UR, 87 min.
Director: Mario Bava
Writers: Ennio de Concini, Mario Serandrei, Nikolaj Gogol (short story)
Starring: Barbara Steel, John Richardson, Andrea Checchi, Ivo Garrani, Arturo Dominici, Enrico Olivieri, Antonio Pierfederici
I think I prefer the original title of “Black Sunday”. “The Mask of Satan” has much more to do with the movie. I don’t think the day of the week is ever even mentioned in the film. And does it really matter what day it is? I suppose in 1960, it would’ve been difficult to get U.S. audiences of any kind to go see a movie that even mentioned Satan in its title. Hell, today’s Hollywood would be just as scared to release a film under such a title, but people would go to see it. People who will never see it would also lambast it in the media.
But, none of that has much to do with the movie itself. Directed by Italian horror maestro Mario Bava, “Black Sunday” is an early entry into the Italian horror movement that would hit its stride in the late 60s and throughout the 70s. Made with the same style and mood of the Universal classic monster movies, “Black Sunday” hits a little harder than those not so frightening horror entries. Still, by today’s standards it isn’t necessarily a fright fest. It is however a mastery of mood, atmosphere and that gothic style of the old Universal movies.
It’s a much tighter production than those early monster flicks as well. Of course, it was made several decades after Universal popularized the classic horror monsters. The vampires featured here are far from classic versions, though. They don’t have fangs and we don’t even ever see them bite anyone. They certainly thrive off blood, however. The sequence where the witch’s body is revitalized by the blood of a foolish professor is quite well done. The shot where her eyes bubble back into existence from within their empty sockets is one of the freakiest and, quite frankly, kickass horror moments I’ve ever seen.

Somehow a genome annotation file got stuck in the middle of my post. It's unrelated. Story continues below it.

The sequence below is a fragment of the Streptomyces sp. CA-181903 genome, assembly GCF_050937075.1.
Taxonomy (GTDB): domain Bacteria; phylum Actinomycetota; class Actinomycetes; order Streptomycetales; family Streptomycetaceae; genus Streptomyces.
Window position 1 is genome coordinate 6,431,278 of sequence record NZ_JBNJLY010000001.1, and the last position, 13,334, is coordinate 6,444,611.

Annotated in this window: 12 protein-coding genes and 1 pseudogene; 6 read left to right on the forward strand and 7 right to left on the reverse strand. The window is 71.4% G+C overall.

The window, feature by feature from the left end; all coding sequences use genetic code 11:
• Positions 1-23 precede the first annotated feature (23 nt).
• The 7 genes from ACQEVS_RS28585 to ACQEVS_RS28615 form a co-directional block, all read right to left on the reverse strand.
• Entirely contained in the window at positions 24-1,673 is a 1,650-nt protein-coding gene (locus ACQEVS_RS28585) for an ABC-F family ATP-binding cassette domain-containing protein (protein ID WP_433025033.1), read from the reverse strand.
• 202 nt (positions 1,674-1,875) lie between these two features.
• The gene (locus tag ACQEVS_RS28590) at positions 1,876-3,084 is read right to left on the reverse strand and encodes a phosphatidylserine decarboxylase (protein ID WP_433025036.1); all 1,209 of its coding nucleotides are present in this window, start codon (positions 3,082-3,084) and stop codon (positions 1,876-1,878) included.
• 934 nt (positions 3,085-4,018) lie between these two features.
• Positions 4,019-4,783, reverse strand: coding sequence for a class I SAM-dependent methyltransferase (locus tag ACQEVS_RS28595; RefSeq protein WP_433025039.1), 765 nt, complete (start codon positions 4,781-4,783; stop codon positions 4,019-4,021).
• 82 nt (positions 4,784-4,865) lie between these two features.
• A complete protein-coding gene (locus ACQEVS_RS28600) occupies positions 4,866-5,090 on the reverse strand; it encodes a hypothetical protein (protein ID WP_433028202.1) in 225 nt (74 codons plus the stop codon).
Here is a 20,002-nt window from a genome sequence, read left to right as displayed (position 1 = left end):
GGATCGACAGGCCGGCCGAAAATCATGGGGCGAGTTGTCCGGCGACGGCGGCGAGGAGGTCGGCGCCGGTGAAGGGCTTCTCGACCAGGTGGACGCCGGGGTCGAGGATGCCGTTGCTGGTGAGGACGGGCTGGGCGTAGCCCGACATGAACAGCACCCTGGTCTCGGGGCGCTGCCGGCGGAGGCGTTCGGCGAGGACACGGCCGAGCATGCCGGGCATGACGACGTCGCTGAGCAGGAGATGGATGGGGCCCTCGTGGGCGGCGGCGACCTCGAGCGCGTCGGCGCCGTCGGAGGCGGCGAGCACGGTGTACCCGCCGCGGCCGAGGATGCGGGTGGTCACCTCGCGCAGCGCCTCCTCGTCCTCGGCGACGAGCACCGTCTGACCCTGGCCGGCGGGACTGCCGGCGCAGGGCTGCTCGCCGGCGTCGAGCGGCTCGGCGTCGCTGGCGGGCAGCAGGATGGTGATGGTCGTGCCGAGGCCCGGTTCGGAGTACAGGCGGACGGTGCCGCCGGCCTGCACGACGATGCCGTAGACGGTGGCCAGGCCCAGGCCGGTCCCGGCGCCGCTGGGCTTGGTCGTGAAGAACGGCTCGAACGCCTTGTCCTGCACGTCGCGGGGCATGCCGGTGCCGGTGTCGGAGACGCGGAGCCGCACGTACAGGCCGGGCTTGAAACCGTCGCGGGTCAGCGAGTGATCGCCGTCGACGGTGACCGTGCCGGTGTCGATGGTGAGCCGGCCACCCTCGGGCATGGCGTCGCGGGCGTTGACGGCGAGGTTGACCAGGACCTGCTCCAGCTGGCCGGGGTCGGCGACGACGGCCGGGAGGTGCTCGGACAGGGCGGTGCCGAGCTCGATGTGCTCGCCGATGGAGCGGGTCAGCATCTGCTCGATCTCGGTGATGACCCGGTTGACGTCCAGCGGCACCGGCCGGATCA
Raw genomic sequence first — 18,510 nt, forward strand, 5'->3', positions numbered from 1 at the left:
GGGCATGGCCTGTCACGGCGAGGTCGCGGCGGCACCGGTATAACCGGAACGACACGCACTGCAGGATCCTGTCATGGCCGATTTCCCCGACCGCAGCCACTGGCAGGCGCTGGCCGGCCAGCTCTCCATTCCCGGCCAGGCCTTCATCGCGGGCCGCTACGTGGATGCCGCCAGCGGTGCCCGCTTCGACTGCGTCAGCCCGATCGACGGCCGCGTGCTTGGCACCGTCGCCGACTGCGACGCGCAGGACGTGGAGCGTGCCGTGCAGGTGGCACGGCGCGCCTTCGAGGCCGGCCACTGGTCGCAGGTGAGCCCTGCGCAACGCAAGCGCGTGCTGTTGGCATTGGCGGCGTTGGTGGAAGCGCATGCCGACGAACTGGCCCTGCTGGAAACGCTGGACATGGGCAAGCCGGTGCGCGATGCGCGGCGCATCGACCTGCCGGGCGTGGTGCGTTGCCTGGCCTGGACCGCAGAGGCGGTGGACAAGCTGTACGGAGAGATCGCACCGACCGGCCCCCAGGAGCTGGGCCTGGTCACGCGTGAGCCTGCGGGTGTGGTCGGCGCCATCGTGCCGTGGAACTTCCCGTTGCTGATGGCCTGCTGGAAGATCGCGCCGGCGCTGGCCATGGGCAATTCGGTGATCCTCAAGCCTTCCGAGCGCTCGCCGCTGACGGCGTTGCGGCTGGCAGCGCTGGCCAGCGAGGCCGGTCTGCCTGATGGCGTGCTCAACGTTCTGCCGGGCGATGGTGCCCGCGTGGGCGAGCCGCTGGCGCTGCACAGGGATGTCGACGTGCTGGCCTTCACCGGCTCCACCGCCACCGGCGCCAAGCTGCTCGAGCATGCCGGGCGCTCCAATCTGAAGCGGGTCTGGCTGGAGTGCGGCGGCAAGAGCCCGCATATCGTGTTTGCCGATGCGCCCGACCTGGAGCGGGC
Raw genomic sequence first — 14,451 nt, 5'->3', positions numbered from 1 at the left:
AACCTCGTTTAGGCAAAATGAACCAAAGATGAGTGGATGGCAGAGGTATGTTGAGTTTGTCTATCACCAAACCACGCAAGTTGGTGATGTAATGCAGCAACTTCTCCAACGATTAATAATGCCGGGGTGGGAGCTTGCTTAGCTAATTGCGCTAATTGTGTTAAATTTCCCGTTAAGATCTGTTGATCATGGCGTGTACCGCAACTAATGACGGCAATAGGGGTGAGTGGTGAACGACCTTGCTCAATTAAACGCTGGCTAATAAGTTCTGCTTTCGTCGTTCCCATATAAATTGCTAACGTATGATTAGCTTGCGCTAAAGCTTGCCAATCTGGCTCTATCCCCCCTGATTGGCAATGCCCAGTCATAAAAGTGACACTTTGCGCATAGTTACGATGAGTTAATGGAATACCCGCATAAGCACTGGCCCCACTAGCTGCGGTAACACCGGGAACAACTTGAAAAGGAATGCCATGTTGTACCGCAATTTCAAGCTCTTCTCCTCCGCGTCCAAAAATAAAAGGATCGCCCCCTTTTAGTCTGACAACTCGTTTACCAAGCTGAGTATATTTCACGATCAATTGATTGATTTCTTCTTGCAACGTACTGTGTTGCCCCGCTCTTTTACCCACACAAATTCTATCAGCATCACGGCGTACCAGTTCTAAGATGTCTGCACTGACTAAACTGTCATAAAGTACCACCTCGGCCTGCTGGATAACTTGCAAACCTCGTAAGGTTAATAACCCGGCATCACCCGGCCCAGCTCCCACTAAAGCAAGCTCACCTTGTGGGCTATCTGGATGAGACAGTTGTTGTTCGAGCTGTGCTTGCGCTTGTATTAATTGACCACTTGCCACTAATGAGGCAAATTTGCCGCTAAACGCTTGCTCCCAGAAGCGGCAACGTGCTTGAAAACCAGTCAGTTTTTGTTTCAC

One thing I’ve always appreciated about these old timey horror flicks, though, is some of the more inadvertent humor you can find in them. Often times, this type of humor comes through a slight awkwardness in getting from point A to point B. It’s the professor’s clumsiness, which culminates in the freeing of the witch from her tomb that best illustrates what I write of here. He’s attacked by a bat… a freakin’ giant bat. In his attempt to stop the bat he flails about with his cane and destroys the cross and window casing on the witch’s coffin. His beating on the coffin and cross is so blatantly overdone and done on purpose that it’s hard to suppress a laugh. Still there’s a great charm to be found in moments like this.
Watch the movie below.